Obama's Foreign Policy: Buying in at the Bottom

"George W. Bush ... has poised America for a diplomatic rebound, which the next administration will get the credit for carrying out."

In the spring of 1977, Menachem Begin was elected prime minister of Israel and surprised everyone by choosing as his foreign minister not someone from his own Likud Party, but a star of the opposing Labor Party, Moshe Dayan. It proved a brilliant choice, as Dayan helped direct the peace process with Egypt that culminated with the Camp David accords.

In the fall of 1968, Richard Nixon was elected president of the United States, and rather than choose as his national security adviser someone from among his own supporters, he chose Henry Kissinger, a supporter of Nixon’s arch-rival, Nelson Rockefeller. Again, that proved a fortuitous choice, as Kissinger helped orchestrate a rapprochement with China, as well as accords in the Middle East and with the Soviet Union.

President-elect Barack Obama has now done something similar, picking a rival, Sen. Hillary Clinton, to be his secretary of state, rather than someone from among his own supporters. It could also end up a fortuitous choice. Clinton may not be as steeped in foreign policy expertise as a Dayan or a Kissinger, but neither is she a neophyte. Moreover, she will build a strong team at State from among her own supporters, notably former United Nations Ambassador Richard Holbrooke.

But the real reason that Obama and Clinton might enjoy success is something that goes barely mentioned in the media. Obama and Clinton are buying into a bottomed-out market vis-à-vis America’s position in the world. It is as if they will be buying stock after the market has crashed, and just at the point when a number of factors are already set in motion for a recovery. For President George W. Bush did not just damage America’s position in the world, he has also, over the past two years, quietly repositioned himself as a realist in foreign policy, and that, coupled with a bold new strategy in Iraq, known as the “surge,” has poised America for a diplomatic rebound, which the next administration will get the credit for carrying out.

Consider the following:

Iraq is on the mend, with local and national elections scheduled for 2009 and 2010 respectively, which could well solidify our withdrawal under better-than-previously-expected circumstances. Afghanistan is not on the mend, but Obama will have the benefit of moving more troops there from an improved Iraq, as well as putting into place the new strategy of Army Gen. David Petraeus, who has just taken over Central Command, giving Petraeus responsibility not just for Iraq, but for the Greater Middle East. Moreover, Al-Qaeda may be on the run, thanks to a quiet agreement that President Bush negotiated recently with Pakistan for aerial strikes against enemy targets inside Pakistani territory. Then there is Iran, perhaps about to become more reasonable, given the collapse in the price of oil. Syria has been subtly re-engaged by both America and Europe, and may be about to inch away from Iran’s orbit. And Arab-Israeli peace negotiations have been making a little headway over the course of 2008, even as there has been almost no coverage of it. Here, too, Team Obama is poised to get the credit for break-throughs.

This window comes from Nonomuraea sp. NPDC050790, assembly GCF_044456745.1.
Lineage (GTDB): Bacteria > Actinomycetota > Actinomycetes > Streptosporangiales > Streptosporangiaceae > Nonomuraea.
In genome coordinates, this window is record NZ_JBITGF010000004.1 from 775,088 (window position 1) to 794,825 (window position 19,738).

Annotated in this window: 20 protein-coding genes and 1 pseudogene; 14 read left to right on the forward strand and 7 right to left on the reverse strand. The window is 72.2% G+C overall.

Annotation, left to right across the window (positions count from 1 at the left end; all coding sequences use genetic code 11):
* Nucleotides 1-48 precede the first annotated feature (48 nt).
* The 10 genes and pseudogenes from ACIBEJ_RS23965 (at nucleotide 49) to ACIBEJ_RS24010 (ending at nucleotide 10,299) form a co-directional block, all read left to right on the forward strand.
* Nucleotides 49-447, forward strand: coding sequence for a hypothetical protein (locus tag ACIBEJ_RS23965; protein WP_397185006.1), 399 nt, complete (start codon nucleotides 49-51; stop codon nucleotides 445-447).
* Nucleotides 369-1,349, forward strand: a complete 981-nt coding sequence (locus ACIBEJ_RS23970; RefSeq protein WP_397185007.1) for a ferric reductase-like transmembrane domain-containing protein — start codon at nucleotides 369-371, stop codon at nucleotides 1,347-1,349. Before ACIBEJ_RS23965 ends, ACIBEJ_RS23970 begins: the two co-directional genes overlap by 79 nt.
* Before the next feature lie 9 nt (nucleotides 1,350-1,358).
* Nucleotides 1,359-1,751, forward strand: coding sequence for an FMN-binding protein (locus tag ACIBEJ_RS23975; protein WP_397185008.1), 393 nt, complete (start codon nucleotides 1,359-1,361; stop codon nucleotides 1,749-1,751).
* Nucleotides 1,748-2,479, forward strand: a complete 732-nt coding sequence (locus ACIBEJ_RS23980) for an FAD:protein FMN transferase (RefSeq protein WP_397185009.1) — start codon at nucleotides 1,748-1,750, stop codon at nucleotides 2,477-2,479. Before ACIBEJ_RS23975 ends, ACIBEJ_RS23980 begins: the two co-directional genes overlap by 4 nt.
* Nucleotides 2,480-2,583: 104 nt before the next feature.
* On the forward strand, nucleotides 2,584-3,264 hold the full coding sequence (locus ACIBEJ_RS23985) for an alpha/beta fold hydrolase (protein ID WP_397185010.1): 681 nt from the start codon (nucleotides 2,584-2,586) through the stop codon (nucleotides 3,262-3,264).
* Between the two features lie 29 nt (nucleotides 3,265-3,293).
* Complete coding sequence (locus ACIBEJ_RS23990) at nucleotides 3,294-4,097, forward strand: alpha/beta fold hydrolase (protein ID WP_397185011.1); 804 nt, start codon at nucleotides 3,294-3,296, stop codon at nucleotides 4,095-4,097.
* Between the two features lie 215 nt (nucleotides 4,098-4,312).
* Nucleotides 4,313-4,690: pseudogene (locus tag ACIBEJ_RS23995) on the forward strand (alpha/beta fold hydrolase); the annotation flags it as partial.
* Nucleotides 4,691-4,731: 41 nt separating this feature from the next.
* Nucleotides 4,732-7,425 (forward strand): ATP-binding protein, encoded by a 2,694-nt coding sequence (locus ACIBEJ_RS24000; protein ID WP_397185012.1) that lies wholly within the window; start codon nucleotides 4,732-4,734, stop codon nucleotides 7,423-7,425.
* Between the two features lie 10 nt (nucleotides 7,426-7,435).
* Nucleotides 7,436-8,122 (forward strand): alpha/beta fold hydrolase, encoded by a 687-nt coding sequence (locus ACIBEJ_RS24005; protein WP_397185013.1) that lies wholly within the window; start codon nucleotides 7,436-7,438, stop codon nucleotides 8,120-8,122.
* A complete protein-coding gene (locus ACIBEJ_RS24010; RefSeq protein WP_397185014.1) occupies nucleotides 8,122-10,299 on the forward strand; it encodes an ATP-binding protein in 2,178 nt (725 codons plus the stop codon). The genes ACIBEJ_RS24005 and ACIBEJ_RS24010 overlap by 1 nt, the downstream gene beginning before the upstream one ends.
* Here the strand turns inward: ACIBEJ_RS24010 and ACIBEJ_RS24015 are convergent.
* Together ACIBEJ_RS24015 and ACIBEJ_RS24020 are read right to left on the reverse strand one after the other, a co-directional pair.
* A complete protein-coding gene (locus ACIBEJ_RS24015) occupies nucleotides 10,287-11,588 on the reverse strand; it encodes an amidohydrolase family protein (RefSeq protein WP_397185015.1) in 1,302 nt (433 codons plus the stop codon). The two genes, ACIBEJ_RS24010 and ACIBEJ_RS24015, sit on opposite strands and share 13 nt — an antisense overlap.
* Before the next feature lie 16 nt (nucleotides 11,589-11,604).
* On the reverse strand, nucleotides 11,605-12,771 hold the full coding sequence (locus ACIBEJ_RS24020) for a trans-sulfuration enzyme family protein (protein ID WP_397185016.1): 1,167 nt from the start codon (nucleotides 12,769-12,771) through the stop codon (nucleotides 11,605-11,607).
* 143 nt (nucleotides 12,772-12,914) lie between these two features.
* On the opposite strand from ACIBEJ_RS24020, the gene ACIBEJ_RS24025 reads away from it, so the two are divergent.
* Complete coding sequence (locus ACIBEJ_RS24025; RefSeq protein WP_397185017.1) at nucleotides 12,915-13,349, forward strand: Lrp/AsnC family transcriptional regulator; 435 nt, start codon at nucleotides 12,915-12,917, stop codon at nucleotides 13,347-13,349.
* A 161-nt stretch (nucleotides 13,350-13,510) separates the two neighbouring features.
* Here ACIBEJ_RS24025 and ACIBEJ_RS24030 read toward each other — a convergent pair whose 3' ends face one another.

Indeed, the Middle East may just possibly be on the brink of a positive rearranging of pieces over the next few years, thanks to a new American president with the clout derived from high approval ratings both domestically and internationally, that will, in turn, affect decision-making in places like Teheran and Damascus, whose citizenries likely have a higher opinion of Obama than they have of their own leaders. Do not underestimate the importance of a popular American president coupled with increased stability in Iraq, which will be progressing from one democratic election to another.

Then there's China, India, and Russia. China and the United States may be about to move closer together, thanks to the world economic crisis, which now increases the degree to which each of these two great powers will depend on the other. In India, Bush has left a legacy of improved relations, thanks in no small measure to the recently concluded nuclear pact. And Obama’s promise to engage Russia, while perhaps calling a halt to NATO expansion - even as Russia is weakened by falling oil prices and a negative international reaction to its adventure in Georgia – could signal improved ties on that score. And improved ties with Russia could mean more Russian pressure on Iran.

In South America, Venezuelan strongman Hugo Chavez has become measurably more unpopular according to recent polls, even as he, too, is weakened by falling oil prices. Obama can also look forward to the end of the Castro regime in Cuba and that of Robert Mugabe in Zimbabwe over the next four years. Burma may be edging towards a transition away from its aging, implacable dictator, Than Shwe. North Korea is a dicey call, as Kim Jong Il continues to manipulate negotiations, but the overall trend there is in the direction of a comprehensive agreement.

So, yes, this may be a market where buyers are once again starting to trickle in, signifying that a bottom has been reached. Good timing for Hillary.